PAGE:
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Due to low hydropower generation, Iceland has seen a shortage of electricity supply in recent days to the point where its biggest utility curtailed power to some industrial activities, data centers, and cryptocurrency mining.
Iceland generates nearly 100 percent of its electricity from renewable energy sources, with hydropower generation accounting for around 73 percent of power supply and geothermal power representing the other 27 percent of electricity generation.
This week, however, low levels of hydro reservoirs, a fault at one power station, and a delay in obtaining electricity from a third-party provider led to the reduction—effective immediately—of electricity to data centers, aluminum smelters, and fish meal factories, the national power company of Iceland, Landsvirkjun, said in a statement on Tuesday.
Landsvirkjun is also rejecting all requests from new customers for cryptocurrency mining, the company added.
Apart from the low hydro levels and issues at a power plant, record electricity demand in recent weeks has also played a part in the decision to reduce supply to industrial customers and data centers, Tinna Traustadottir, executive vice president of sales and customer service at Landsvirkjun, told Bloomberg.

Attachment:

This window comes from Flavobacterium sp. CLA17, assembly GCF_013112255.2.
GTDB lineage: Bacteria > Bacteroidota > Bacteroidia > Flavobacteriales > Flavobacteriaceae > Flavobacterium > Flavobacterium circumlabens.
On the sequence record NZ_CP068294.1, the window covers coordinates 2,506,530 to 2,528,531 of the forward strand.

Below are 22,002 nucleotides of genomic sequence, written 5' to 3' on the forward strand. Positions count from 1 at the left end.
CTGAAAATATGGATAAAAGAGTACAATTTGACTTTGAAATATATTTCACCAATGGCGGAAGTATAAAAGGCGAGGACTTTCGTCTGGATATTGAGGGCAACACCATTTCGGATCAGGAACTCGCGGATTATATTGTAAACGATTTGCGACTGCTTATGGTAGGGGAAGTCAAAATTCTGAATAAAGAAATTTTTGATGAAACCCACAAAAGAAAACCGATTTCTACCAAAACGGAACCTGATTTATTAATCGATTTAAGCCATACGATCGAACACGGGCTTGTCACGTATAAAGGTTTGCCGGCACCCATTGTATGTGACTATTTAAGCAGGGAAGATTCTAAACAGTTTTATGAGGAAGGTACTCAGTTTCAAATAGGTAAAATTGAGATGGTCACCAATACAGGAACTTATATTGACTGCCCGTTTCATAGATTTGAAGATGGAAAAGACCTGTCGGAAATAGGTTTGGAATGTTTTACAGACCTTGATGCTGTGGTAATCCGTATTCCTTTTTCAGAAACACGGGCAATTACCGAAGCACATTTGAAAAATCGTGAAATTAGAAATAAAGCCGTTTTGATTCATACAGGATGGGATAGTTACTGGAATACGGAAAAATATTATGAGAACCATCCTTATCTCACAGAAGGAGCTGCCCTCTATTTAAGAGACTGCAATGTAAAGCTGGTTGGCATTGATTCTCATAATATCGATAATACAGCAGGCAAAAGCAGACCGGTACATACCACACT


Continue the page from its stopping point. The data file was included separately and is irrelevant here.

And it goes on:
Crypto mining operations are large in Iceland, where 100 percent of the electricity comes from hydro or geothermal power. A total of 8 percent of all Bitcoins have been mined in Iceland, according to the Icelandic Blockchain Foundation cited by DW.
But the large power consumption of cryptocurrency mining—although it could be considered ‘green’ in Iceland because of the 100-percent renewable electricity supply—is further straining the grid when demand is high and hydro resource levels low, as is the case this week.
Iceland is not the only country to reduce power for crypto activities. Kazakhstan, for example, has struggled with an energy crunch and has recently started to ration electricity to the country’s biggest consumers, likely targeting cryptocurrency mining operations.
By Charles Kennedy for Oilprice.com
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Charles is a writer for Oilprice.com